By Harriet Edelson
When stock market volatility and inflation persist, smart retirees look for ways to get the most out of their money. It’s not easy, but small steps can make a difference and prevent you from making the wrong moves at unpredictable times.
“Even when the seas are rough, there are always little little things you can do,” says certified financial planner Andrew Feldman, founder of Chicago-based AJ Feldman Financial.
In fact, the simplest way to adapt is to spend less and earn more – if you can. However, not everyone agrees on what exactly is best or what will be comfortable in turbulent times. Some believe it is wise to find income wherever you can while others advise cutting back on your spending. A balance between the two may work well. It all depends on your assets, your income, and the cost of maintaining your lifestyle.
“Rather than trying to squeeze more returns in a period like this, it’s better to cut back on your expenses,” says Daniel Lee, director of financial planning and advice at BrightPlan, a financial wellness benefits provider based in San Jose, California.
Others advise increasing your income. “You’re worried about your steady income, do some advisory work,” says Roger Young, vice president, director of retirement insights, T.V. Roe Price. “Find a side party. Keep a hobby on the side. There are several reasons to do some work in retirement.”
However, not everyone is able or inclined to return to work after retirement. Whichever camp you are in, finding ways to increase your income can make a difference. If nothing else, it can create a sense of control during a period that may seem chaotic.
As behavioral economists and financial planners know, emotions can play a role in financial decisions.
“People feel compelled to take action,” says certified financial planner Brent Nezer, founder of Watts Next With Money. However, he says, “standing in place may be a step in and of itself.”
When the stock market fluctuates and inflation hits a 40-year high, retirees may react too quickly rather than carefully assess their current situation before acting. Keep a long-term perspective, says T. Raw Price
guy. “If you have a good plan, you probably don’t need to overreact,” he says.
First, make sure you have your own emergency fund/cash reserve. If you have cash to cover at least a year of your expenses, you can start taking some small steps to improve your financial position as inflation continues and market volatility continues:
Consider buying dividend-paying stocks
You may already have some dividend-paying stocks in your (hopefully) balanced portfolio. Additionally, you may have some stock in companies that during the pandemic have stopped paying dividends. While some companies resumed paying dividends, others did not.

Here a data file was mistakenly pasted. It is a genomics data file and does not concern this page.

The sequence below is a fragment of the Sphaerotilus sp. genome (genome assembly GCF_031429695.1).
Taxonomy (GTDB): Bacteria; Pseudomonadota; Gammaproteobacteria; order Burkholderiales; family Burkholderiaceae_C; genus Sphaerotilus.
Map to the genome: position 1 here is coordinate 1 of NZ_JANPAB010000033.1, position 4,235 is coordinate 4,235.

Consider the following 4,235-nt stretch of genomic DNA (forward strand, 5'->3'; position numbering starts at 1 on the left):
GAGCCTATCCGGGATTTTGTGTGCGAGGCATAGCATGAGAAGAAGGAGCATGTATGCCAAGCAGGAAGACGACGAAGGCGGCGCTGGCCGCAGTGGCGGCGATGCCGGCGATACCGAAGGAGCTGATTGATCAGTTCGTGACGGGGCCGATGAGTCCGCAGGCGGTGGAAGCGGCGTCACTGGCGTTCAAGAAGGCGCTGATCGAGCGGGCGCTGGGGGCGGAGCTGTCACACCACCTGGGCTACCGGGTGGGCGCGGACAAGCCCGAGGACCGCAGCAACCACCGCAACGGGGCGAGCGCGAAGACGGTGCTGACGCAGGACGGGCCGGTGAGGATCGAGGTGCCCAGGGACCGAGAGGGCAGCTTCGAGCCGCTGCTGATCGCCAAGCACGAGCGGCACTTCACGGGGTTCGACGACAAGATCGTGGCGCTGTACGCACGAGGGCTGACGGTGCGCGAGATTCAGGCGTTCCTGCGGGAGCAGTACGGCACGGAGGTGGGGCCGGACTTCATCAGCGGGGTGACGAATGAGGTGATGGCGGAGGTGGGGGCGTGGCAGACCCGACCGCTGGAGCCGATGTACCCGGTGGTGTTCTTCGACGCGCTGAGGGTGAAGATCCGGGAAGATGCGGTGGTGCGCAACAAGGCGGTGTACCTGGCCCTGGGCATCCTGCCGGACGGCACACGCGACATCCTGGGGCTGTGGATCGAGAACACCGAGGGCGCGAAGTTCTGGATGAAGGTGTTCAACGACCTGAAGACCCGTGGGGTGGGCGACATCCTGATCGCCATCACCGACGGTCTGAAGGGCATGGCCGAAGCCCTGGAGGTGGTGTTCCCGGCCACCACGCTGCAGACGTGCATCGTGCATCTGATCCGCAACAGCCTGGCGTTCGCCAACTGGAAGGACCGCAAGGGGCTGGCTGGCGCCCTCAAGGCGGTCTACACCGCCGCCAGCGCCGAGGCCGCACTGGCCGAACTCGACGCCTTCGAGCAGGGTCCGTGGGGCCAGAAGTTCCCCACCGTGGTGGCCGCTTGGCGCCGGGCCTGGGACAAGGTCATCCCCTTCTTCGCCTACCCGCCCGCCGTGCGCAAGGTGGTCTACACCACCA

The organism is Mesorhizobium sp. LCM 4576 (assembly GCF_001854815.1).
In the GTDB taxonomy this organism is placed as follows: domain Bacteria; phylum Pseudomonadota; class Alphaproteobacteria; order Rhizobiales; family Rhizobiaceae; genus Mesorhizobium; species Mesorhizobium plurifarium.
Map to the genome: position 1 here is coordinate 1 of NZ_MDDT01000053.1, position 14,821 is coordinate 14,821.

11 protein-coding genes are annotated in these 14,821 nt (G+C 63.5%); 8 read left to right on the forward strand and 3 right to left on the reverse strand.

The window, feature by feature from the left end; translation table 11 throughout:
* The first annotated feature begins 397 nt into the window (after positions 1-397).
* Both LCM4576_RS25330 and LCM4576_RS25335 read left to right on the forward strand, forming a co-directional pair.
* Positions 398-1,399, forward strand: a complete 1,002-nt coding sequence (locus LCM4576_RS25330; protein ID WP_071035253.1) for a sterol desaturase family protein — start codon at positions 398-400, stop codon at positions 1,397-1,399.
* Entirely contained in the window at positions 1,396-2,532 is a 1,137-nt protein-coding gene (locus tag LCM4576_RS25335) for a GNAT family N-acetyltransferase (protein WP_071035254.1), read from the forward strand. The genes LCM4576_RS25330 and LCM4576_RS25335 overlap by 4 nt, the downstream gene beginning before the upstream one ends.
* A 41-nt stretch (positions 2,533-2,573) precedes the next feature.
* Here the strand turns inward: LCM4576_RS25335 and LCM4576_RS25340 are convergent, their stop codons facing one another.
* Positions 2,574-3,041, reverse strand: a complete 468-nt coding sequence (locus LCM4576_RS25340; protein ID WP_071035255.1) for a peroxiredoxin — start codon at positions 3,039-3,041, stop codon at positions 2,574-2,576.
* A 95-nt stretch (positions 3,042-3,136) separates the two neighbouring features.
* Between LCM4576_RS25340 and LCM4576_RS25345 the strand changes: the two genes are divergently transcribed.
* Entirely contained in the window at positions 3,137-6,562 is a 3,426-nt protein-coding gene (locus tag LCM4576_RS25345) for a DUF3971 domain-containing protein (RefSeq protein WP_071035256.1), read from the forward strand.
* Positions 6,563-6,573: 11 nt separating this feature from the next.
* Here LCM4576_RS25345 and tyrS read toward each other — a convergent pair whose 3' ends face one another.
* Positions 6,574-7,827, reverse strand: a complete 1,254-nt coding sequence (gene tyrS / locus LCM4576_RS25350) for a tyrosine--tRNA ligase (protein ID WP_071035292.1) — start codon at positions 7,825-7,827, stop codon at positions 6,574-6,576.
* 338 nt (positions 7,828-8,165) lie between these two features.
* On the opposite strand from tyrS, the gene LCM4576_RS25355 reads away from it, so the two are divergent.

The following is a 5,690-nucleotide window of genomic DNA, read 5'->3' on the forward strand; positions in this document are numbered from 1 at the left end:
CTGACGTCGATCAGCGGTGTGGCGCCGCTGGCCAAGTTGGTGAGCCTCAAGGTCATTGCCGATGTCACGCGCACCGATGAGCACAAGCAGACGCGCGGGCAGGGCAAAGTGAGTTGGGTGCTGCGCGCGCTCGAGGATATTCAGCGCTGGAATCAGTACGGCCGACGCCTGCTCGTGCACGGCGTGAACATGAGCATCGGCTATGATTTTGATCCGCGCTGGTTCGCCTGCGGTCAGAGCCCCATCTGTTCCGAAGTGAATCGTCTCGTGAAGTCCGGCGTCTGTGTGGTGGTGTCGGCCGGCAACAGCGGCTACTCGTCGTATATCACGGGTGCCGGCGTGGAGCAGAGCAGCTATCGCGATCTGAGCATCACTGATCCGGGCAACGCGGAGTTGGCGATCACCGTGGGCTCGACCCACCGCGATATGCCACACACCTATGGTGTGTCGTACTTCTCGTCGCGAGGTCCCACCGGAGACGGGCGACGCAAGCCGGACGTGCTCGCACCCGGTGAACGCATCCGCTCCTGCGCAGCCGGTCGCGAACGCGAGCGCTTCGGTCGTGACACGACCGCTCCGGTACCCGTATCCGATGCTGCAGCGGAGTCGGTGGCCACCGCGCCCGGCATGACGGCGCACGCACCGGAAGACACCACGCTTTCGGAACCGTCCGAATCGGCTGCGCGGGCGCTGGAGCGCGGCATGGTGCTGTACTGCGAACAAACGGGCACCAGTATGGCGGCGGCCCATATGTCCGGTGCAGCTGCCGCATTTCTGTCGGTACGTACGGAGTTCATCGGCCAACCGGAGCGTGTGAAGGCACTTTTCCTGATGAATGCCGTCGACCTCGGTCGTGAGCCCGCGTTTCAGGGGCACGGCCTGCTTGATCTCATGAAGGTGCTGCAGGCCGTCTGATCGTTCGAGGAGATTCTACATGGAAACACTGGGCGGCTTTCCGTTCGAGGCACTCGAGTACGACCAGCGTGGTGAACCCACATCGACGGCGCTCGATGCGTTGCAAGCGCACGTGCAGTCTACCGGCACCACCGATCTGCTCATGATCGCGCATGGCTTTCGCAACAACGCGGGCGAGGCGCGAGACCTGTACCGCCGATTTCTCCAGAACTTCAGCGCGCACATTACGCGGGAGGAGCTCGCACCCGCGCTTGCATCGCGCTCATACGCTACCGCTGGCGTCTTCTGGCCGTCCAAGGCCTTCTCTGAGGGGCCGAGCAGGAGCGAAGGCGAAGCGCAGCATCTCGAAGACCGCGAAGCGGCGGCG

Read: These dividend stocks make at least 5% and have plenty of room for increased payouts
“It’s nice to have a mix of dividend-paying stocks,” Lee says. If the stock price is relatively low now, and it’s paying a dividend, it’s worth looking into. If you have some extra cash that you’d like to invest, “you can turn to dividend-paying stocks for a portion of your money,” Young says. If the dividend is in the 2% to 4% range, and the stock price drops, buying low “is definitely a reasonable strategy,” he says. However, if the yield is “too high,” says Young, beware, and think about why it is.
If you’re looking for income, you might want to pay your earnings back to you rather than reinvest them, says Neiser, who was also chair of the Consumer Advisory Board at the Consumer Financial Protection Bureau. “It’s a way to get a quarterly income,” he says. For example, let’s say you retired from your long-term business but deferred getting Social Security until you’re 70. Dividends can be a way to bridge your income between the time you retire and the day you start receiving Social Security payments.
Additionally, consider the tax implications of dividend-paying stocks. According to the IRS, the most common type of distribution from a company is a dividend, which is paid out of a company’s earnings and dividends. Dividends are categorized as either ordinary or qualified. Ordinary stock dividends are taxed as ordinary income; Qualified dividends, which meet certain requirements, are taxed at low capital gain rates. These rates are 0%, 15% or 20%, and depend on the investor’s income bracket. Typically, eligible dividends for common stock are those that have been held for at least 61 days. In most cases, if you’ve held inventory for more than two months, you’ll pay a lower qualified dividend tax rate.
Invest some of your cash reserves in i-bonds
You can buy up to $10,000 of I bonds electronically each year, plus up to $5,000 of paper I bonds from tax refunds. “You can add it to your portfolio,” he tells me.
The inflation rate is reset every six months, and the initial rate is 9.62% for new Series 1 savings bonds purchased through October 2022. The current rate will apply for six months after purchase. For example, if you purchased I bonds on July 1, 2022, the 9.62% rate will apply through December 31, 2022, according to TreasuryDirect.gov.
Interest accrues semi-annually. The IRS requires you to report interest income for the year you redeemed the bond.
Read more about bonds
Open a high yield savings account
Keep your emergency fund in a high-yield savings account. If you have a large time horizon, it may be worth it, says Feldman. “If you’re 65, you still have a time horizon,” he says.
Lee recommends keeping your money “accessible and convenient,” rather than jumping from one bank to another. “If you have $100,000 in cash, put it into a high-yield savings account,” he says. He says some customers “love its security”. It helps them sleep at night. Find interest rates here.
– Harriet Edelson
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